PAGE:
Aiming for a healthy weight
Always talk to your doctor or healthcare provider about what BMI is right for you. Talk to your child’s doctor to determine if your growing child is a healthy weight, because his or her BMI should be compared to growth charts specific for your child’s age and sex. Following a heart-healthy eating plan and being physically active are some ways to help you achieve and maintain a healthy weight. For more information, visit Aim for a Healthy Weight.
Learn about the health risks of being overweight or obese, and the health benefits of maintaining a healthy weight.
Health risks of being overweight or obese
The more body fat that you have and the more you weigh, the more likely you are to develop coronary heart disease, high blood pressure, type 2 diabetes, breathing problems, and certain cancers. Visit our Overweight and Obesity Health Topic for more information.
Measuring waist circumference
If you are overweight or obese, your doctor may measure your waist circumference to help determine your risk of developing other health conditions. To correctly measure your waist circumference, stand and place a tape measure around your middle, just above your hipbones. Measure your waist just after you breathe out.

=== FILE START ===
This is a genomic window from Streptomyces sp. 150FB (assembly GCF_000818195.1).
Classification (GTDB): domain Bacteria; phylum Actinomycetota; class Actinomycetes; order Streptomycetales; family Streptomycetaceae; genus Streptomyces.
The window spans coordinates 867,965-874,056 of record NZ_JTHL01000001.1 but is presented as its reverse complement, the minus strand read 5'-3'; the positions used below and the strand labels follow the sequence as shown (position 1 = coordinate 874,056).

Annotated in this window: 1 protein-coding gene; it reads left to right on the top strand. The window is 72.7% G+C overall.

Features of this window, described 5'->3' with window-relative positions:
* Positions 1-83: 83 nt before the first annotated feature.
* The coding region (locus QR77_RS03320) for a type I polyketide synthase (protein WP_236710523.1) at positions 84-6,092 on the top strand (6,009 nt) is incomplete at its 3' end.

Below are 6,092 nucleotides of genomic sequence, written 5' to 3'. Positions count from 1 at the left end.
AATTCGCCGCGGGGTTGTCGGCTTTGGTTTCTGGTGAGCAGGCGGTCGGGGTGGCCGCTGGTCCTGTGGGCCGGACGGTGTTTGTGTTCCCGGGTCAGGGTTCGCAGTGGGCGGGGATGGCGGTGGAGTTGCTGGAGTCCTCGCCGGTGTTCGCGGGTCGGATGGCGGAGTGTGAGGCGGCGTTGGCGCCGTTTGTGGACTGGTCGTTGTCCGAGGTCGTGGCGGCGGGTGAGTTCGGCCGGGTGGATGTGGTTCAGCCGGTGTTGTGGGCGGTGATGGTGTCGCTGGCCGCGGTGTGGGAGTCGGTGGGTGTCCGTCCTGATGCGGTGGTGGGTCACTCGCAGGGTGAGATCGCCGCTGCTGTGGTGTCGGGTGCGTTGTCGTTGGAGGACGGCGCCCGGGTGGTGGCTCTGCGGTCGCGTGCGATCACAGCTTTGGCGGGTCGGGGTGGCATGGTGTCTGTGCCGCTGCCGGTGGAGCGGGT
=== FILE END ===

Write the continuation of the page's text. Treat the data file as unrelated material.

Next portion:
If most of your fat is around your waist rather than at your hips, you’re at a higher risk for heart disease and type 2 diabetes. This risk may be high with a waist circumference that is more than 35 inches for women or more than 40 inches for men.
Benefits of maintaining a healthy weight
If you are overweight or obese, try to lose weight. Health professionals recommend losing 5 to 10 percent of your initial weight over the course of about 6 months. Even before you reach this goal, a loss of just 3 to 5 percent of your current weight can lower triglycerides and glucose levels in your blood, as well as your risk of developing type 2 diabetes. Losing more than 3 to 5 percent of your weight can improve blood pressure readings, lower bad LDL cholesterol, and increase good.